Spicy Korean Chicken Stew


In my opinion, this is a simple meal that is sure to impress. The cooking time is relatively short and there is quite a lot of flexibility in the dish and you can safely change ingredients around or use different chicken parts. The gochujang provides most of the flavour in the dish so there is less messing around with the flavouring.

I’ve cooked this dish with full chicken wings (chopped into 3 parts), thighs, drumlets, mid-wings etc and they’ve all turned out great. The only thing you’d need to pay attention to is time, as mid-wings cook very quickly and will dis-integrate if they are cooked for too long. If you are using a mix of mid-wings & drumlets, they’ve got to go into the pot at slightly different times. This ensures you don’t get a pile of bones with no meat on it when those mid-wings break apart. Alternatively, you can use the whole chicken, chopped into medium sized pieces or thigh meat.


  • 1 kg chicken (chopped into mid-sized pieces)
  • 5 mid sized carrots
  • 5 mid sized potatoes
  • 2 large yellow onions
  • 6 Fresh garlic cloves (peeled)
  • 1.5L Water


  • Korean spicy paste (gochujang)
  • Chili powder
  • Light soy sauce
  • 3-4 garlic cloves, sliced


  1. Marinate the chicken in 3 tbps of light soy sauce, 3 tbps of gochujang and chili powder. Leave to rest for at least one hour.
  2. Cut potatoes, carrots & onions into roughly the same size as the chicken pieces.
  3. Heat up a little oil in a pot and stir fry all the potatoes, carrots, onions & garlic for a few minutes. This releases the flavours before stewing and it enhances the intensity of the stew. Remove.
  4. Pan fry the chicken in the same pot. Ensure to let the chicken brown for a while.
  5. Add potatoes, carrots & onions back into the pot and mix it with the chicken.
  6. Add water and bring to boil.
  7. Bring to a simmer let it simmer for 60 mins, or until chicken is soft.
  8. Taste along the way and add more gochujang as necessary.
  9. Garnish with scallions.




Chili Con Carne

I love Chili con Carne. It’s my kind of comfort food, especially with some sour cream, shredded cheese and a hint of tabasco.

When I do make Chili, I usually make a large pot, and usually for parties. This is the reason the recipe below is for a large portion. What I have done is to write the recipe in a way that should be easy to break down into smaller portions, or expanded. The general portioning is 500g of meat to 1 cans / cups of diced tomatoes, kidney beans, sweet onions, bell peppers.

The one thing to note though, is don’t go for lean meat. The fats in the ground beef will drain off as you cook so you need the extra fat in the ground beef to keep the meat moist and juicy. Reduce the amount of oil that you use during the sweating of the onions to tone the fat content down. This dish needs to stew for many hours to really let all the flavours mesh.


  • 1kg ground beef
  • 500g ground pork
  • 3 cans of diced tomatoes
  • Fresh tomatoes, diced (optional)
  • 3 cans of kidney beans
  • Chopped garlic
  • Chopped shallots
  • 3 cups of diced sweet onions
  • 3 cups of diced green red peppers
  • Small can of tomato paste
  • Ground thyme
  • Ground cumin / cumin seeds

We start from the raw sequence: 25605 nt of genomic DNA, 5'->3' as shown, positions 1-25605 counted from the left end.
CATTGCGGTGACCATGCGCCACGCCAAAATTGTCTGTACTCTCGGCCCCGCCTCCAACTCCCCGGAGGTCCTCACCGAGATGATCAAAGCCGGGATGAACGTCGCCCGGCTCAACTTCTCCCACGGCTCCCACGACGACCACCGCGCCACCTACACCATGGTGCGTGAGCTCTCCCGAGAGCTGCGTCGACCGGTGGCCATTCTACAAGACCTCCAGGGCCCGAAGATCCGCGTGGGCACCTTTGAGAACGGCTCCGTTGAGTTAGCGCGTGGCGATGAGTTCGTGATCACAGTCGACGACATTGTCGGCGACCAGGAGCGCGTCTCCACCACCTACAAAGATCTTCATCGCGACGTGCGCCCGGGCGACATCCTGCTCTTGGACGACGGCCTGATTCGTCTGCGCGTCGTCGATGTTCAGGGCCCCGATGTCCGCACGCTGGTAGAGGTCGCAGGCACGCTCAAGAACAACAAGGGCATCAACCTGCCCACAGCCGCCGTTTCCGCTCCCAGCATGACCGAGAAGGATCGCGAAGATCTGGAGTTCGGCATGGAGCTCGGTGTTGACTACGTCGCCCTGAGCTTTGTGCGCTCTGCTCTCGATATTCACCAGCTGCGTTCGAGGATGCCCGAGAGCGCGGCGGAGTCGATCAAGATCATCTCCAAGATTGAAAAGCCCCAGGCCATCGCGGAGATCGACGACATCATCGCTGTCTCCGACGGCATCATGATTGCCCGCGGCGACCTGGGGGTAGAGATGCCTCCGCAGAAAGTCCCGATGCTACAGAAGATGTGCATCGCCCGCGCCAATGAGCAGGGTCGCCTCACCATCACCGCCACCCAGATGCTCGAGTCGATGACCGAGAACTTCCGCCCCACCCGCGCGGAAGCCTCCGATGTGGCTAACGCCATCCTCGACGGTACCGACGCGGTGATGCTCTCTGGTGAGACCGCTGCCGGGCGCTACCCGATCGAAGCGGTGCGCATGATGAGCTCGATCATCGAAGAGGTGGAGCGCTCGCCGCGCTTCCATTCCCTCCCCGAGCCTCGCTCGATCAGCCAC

• Chili powder / paprika
  • Salt
  • Shredded cheddar cheese (optional)
  • Sour cream (optional)


Cooking Method:

  1. Ensure all your ingredients are at room temperature. Ingredients that are cold will not release their full flavour.
  2. Marinate pork with some thyme; and beef with cumin. Refrain from putting too much dry herbs during the marinate process. Probably about 1 round teaspoon per 500g. You can add more later as well.
  3. Pour a teaspoon of olive oil in a hot cast iron pot. Do not let the oil start to smoke as that means it is too hot.
  4. Add the shallots and onions and turn the heat down to medium. Stir the onions slightly and ensure they are spread out in the pot. Let it sweat for a few minutes, stirring it occasionally.
  5. Add the garlic now.
  6. When the onions begin to turn translucent, scoop everything on to a plate.
  7. Turn up the heat and add the beef and pork into the same pot. Break apart all chunks to uniformed, mince-sized bits. I like my chili with a bit of a roasted taste so I like to leave the meat to brown in the pot without stirring too often. However, if you are a bit worried about possibly burning the meat, stir it often.
  8. While the meat is still browning, around the halfway mark, tip the  bell peppers into the pot.
  9. When the meat is no longer pinkish, add the onions back into the pot. At this time, every time you add something into the pot, you need to stir it to ensure even mixture.
  10. Add diced fresh tomatoes. (optional)
  11. Add canned diced tomatoes.
  12. Add half a can of tomato paste into a little hot water and mix it up well. Then pour it into the pot.
  13. Add 3 tablespoons of chili powder / paprika. (Adjust to own taste)
  14. Stir the mixture well and bring it to a boil.
  15. Once the chili is boiling, turn the heat down to medium-low. Leave the pot uncovered.
  16. Let it simmer for ~3 hours, stirring occasionally.
  17. Every 30 – 45 mins, try the chili for taste. Only start adjusting for taste in the last hour.
  18. At the last 45 mins, drain the kidney beans and add it to the pot. Mix well.
  19. 30 – 45 mins after adding the kidney beans, turn off the heat and cover pot.

For serving options, I sometimes eat it plain with some tabasco sauce, or with white rice. It goes really well at parties too, just scoop it up with nachos / tortilla chips. Eat it with sour cream (or greek yogurt for the health conscious) and shredded cheddar cheese. Or you can add it on fries, tacos, pita bread…… The possibilities of chili is endless, which is why I love it!

You can just portion it out in ziploc bags or containers and freeze them. It can last a few days and all you need to do is to warm it up! It actually tastes better the next day!